“For some reason, I’ve never given up. I keep trying,” he said, alluding to his multiple bids for office. “I just want to do my civic duty as well.”
He knows how city administration works given his job, he said, calling it a plus in his candidacy. However, he doesn’t have any particular issue he’s pushing, doesn’t have any specific proposal to change how things run.
“The bottom line is making sure citizens are happy,” he said. “Make them happy — that’s the goal.”
Jeremy Brighton: Brighton, seeking office for the first time, is owner and operator of a contracting firm and also helps run the firm that manages and operates the Roy Farmers Market.
He has some ideas, he said, to help the city grow “in a positive way and help make the community work better for everyone.”
Priorities include promoting “sustainable” growth in Roy, in part by making sure major projects serve the best interests of the city as a whole, not just one or two people.
He thinks some codes in Roy are arbitrary and need tweaking. For instance, if your lawn is full of weeds but you mow it, you’re in compliance with city code. However, if you have a horseshoe-shaped driveway, you may run afoul of city code due to rules on where cars may be parked, even if your lawn is perfect.
Bryon Saxton: Saxton, who served on the City Council from 2018-2021, is now retired but used to work as a reporter for the Standard-Examiner. He’s working on his fourth novel.
He didn’t seek a second term on the body in 2021 elections due to health issues but says his condition is now improved. He sees issues needing to be addressed, which spurred his bid. “I just couldn’t sit on the sidelines and not want to try and help the community and the people in it,” he said.
He favors creation of another municipal cemetery since all the empty plots in the existing one are claimed. “We have a lot of people who put their life’s blood into this town but they can’t be buried here because the old cemetery is full,” he said.
He’s leery of property tax increases. “It depends on how the money is spent. But yes, I am a fiscal conservative,” he said. Instead, he favors bringing in new businesses to bolster sales tax revenues as a way of keeping a check on property taxes.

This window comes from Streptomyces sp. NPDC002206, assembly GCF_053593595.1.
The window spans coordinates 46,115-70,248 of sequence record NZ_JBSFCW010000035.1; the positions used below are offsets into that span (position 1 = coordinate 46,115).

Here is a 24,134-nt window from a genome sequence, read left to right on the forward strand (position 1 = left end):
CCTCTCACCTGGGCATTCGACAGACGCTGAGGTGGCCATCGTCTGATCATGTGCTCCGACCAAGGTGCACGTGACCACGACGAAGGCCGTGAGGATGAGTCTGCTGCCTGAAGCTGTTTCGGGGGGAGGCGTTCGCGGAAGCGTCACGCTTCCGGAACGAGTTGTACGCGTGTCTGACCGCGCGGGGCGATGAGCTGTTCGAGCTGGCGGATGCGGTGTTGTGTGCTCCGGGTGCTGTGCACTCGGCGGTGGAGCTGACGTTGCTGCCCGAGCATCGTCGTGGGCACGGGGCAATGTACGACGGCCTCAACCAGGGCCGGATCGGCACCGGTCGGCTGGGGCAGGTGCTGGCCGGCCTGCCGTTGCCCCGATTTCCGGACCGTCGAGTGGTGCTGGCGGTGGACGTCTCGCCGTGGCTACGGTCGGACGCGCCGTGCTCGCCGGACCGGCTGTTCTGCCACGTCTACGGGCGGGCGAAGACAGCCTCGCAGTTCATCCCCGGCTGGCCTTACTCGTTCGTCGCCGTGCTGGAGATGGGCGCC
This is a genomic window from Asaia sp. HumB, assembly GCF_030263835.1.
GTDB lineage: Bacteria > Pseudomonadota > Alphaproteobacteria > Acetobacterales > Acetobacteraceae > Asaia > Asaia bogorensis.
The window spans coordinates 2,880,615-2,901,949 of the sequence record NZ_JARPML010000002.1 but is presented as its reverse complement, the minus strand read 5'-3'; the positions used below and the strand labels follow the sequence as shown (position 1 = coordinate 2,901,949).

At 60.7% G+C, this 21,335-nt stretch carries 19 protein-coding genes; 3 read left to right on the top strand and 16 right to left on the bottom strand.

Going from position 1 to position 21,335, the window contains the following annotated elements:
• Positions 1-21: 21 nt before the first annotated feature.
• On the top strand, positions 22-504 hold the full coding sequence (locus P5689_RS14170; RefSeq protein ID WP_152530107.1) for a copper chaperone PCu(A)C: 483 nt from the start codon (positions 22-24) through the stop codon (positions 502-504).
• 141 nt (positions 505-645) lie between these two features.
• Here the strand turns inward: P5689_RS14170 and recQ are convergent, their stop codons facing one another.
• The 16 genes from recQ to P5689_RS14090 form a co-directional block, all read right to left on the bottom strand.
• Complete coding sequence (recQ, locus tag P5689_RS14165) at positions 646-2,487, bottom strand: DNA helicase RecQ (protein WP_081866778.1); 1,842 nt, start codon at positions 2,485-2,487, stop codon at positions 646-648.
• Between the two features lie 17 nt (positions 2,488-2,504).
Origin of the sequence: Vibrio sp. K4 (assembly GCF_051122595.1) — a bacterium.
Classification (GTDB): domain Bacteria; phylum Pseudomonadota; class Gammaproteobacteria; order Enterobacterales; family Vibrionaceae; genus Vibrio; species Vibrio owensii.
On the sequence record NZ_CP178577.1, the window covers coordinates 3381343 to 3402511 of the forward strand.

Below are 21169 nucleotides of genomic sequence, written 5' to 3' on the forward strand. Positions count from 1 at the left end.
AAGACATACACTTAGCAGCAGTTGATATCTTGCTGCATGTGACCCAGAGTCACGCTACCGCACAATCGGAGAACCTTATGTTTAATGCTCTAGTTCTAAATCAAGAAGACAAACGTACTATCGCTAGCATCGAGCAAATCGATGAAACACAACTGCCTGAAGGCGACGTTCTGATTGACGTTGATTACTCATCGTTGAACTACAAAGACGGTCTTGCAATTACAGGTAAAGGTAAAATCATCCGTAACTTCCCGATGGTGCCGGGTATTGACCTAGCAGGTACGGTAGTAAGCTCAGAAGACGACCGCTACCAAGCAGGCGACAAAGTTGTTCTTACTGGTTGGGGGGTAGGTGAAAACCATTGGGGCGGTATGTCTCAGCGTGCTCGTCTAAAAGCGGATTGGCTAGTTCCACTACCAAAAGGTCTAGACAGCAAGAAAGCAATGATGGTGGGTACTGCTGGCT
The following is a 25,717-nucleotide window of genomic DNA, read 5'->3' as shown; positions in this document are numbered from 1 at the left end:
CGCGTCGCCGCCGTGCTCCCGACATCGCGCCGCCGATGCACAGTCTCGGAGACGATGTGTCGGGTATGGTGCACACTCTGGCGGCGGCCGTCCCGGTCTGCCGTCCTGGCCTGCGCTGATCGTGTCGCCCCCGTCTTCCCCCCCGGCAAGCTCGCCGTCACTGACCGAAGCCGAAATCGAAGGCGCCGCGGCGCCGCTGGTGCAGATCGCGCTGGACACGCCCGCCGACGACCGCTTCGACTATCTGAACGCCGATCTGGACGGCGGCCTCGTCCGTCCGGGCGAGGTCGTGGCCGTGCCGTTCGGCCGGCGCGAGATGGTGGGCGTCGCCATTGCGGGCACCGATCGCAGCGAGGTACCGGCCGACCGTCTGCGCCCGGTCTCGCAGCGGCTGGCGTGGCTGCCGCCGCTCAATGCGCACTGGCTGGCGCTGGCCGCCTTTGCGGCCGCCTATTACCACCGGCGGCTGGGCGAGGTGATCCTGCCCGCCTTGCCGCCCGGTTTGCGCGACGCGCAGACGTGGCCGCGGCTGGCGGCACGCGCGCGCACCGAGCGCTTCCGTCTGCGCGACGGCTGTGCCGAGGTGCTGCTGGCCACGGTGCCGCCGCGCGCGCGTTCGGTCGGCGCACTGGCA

He thinks only commercial development ought to be allowed along the core area of 1900 West given limited areas of new growth in Roy. As is, code changes implemented in Saxton’s first term, which he opposed, also allow for high-density housing development along 1900 West.
Ann Jackson: Jackson, seeking her second term, runs a home-based silkscreening and embroidery firm, Jackson Sport. She also works part time at Roy High School as a secretary.
Beautification of Roy is her “big thing,” she said, and she’s involved in an initiative meant to foster pride among city residents in maintaining their yards. She’s hoping the efforts can expand to private businesses as well.
She also favors ongoing upgrades to the Complex and is running again in a bid “to see that through.” The Complex features an indoor swimming pool and indoor track, courts that serve basketball and pickleball players, weights and more.
Business growth is important to her, but she understands limits given the proximity of the commercial Riverdale Road corridor in adjacent Riverdale, which draws many businesses. “I would like us to get more business but that’s a hard thing to do,” she said.
Benjamin Pearson: Pearson, running for office for the first time, is a detective in the Roy Police Department.
Beautification is a big issue for him. “I want Roy city to be cleaned up. I want the city to look more appealing,” he said.
He favors aggressive efforts to lure in new businesses to keep spending local and to bolster the local tax base, thereby reducing the property tax burden on homeowners. “We need our businesses to perform in Roy. Right now, we’re losing businesses; businesses are leaving,” he said.
Similar to Saxton, he thinks only commercial development ought to be allowed on 1900 West in Roy’s core, not residential as well.
He’d also like to see more community outreach by City Council members. “Right now I just don’t see that,” he said.
Ethan Shepherd had also filed to run for the City Council, but he said he’s no longer seeking a seat on the body.
Editor’s note: This story has been updated to properly state Jeremy Thompson’s occupation.